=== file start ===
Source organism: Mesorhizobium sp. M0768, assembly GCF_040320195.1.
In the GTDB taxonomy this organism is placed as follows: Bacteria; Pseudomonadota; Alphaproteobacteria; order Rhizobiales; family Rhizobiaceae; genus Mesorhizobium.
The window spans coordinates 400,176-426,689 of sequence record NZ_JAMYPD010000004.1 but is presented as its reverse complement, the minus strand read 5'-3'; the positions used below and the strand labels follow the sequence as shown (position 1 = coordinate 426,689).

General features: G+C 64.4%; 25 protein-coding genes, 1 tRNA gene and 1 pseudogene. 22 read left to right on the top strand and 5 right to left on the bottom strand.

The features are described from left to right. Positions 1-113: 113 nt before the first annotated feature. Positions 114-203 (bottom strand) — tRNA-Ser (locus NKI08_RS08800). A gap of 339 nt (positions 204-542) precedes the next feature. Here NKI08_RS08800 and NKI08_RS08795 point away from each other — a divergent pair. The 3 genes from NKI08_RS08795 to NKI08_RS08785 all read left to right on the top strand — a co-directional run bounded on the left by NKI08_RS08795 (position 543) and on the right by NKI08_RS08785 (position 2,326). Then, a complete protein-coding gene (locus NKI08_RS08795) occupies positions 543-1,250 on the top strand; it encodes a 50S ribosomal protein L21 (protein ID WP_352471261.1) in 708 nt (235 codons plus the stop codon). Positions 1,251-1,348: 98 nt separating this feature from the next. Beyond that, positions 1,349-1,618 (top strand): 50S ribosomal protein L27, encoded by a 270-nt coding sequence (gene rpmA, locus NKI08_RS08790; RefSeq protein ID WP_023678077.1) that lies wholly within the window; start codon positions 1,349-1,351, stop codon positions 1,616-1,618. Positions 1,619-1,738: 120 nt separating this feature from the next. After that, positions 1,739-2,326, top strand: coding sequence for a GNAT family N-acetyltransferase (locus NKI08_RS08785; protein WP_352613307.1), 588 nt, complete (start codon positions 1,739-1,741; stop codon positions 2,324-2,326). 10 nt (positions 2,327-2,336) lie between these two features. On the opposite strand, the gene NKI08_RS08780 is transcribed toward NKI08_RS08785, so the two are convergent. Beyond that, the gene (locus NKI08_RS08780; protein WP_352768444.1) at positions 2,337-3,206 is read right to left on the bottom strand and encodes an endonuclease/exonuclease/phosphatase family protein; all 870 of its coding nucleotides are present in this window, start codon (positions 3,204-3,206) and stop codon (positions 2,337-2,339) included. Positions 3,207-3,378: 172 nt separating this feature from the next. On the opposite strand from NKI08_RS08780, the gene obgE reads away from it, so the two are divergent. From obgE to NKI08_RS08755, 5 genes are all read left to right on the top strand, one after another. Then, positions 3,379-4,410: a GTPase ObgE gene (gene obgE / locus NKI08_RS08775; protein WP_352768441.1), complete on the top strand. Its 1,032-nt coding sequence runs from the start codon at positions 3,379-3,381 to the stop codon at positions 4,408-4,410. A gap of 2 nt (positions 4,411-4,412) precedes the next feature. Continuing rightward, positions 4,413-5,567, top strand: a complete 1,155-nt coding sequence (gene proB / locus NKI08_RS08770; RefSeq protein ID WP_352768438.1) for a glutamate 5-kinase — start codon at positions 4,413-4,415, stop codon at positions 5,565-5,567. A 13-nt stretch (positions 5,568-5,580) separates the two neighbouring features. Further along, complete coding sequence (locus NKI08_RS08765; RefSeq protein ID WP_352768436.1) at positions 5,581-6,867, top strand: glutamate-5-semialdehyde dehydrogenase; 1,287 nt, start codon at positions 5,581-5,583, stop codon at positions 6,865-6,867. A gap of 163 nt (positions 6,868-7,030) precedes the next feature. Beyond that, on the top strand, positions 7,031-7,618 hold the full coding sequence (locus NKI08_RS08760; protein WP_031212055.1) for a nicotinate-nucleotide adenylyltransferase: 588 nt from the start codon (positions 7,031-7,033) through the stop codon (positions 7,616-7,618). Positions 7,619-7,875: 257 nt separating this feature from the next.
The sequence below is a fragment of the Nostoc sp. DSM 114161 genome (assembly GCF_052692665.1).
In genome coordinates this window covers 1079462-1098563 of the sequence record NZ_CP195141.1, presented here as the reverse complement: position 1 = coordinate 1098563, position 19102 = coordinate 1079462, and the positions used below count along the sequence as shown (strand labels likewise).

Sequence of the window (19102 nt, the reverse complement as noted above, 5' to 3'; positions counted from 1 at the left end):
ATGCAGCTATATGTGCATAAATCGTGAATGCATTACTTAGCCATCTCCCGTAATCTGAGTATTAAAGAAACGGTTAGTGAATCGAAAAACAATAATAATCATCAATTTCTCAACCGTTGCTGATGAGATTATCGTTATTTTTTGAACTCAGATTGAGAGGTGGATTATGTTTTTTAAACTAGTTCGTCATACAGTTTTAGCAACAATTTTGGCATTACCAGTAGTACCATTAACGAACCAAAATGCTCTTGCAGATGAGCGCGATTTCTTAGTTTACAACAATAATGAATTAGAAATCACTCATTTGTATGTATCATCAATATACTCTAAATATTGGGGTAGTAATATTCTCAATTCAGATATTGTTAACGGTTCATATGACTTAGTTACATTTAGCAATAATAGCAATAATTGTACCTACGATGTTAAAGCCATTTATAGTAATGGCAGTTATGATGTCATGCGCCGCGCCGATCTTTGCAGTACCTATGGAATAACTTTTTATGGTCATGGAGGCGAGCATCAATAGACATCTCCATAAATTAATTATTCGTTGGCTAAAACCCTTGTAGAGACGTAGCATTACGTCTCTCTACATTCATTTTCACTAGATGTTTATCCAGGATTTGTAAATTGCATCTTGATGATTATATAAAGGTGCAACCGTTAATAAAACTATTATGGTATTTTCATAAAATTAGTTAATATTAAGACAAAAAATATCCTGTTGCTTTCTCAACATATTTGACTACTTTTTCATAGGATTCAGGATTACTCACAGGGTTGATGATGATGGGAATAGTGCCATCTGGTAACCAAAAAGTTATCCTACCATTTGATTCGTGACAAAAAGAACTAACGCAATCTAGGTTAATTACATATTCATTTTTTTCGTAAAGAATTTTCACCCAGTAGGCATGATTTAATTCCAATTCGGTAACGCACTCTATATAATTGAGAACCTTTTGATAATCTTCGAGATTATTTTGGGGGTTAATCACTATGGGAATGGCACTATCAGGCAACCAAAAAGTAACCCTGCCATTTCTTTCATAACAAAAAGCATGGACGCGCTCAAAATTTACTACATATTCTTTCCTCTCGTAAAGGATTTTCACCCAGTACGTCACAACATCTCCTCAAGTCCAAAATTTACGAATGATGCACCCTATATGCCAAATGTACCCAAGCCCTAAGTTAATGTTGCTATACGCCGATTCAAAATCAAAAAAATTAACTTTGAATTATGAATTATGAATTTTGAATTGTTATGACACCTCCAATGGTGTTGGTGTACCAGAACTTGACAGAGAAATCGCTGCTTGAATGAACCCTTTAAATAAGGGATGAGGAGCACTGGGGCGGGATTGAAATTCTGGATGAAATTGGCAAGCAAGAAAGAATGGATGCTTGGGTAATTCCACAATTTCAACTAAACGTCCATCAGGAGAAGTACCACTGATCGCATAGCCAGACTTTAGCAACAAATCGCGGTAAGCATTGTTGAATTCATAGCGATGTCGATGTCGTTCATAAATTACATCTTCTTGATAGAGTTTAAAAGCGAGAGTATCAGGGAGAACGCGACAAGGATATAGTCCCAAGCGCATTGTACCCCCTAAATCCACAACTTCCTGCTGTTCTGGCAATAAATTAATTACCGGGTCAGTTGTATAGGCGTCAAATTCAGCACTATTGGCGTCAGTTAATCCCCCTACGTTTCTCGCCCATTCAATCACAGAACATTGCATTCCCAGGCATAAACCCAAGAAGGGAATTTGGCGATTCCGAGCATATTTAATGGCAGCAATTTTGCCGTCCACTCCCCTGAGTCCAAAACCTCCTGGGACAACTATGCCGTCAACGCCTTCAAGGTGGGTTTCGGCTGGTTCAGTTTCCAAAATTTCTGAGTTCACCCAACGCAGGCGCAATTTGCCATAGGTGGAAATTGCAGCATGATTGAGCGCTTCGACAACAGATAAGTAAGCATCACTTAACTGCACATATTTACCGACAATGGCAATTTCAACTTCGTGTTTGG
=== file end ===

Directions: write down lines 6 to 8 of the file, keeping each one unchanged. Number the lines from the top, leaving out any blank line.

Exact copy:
The sequence below is a fragment of the Nostoc sp. DSM 114161 genome (assembly GCF_052692665.1).
In genome coordinates this window covers 1079462-1098563 of the sequence record NZ_CP195141.1, presented here as the reverse complement: position 1 = coordinate 1098563, position 19102 = coordinate 1079462, and the positions used below count along the sequence as shown (strand labels likewise).

Sequence of the window (19102 nt, the reverse complement as noted above, 5' to 3'; positions counted from 1 at the left end):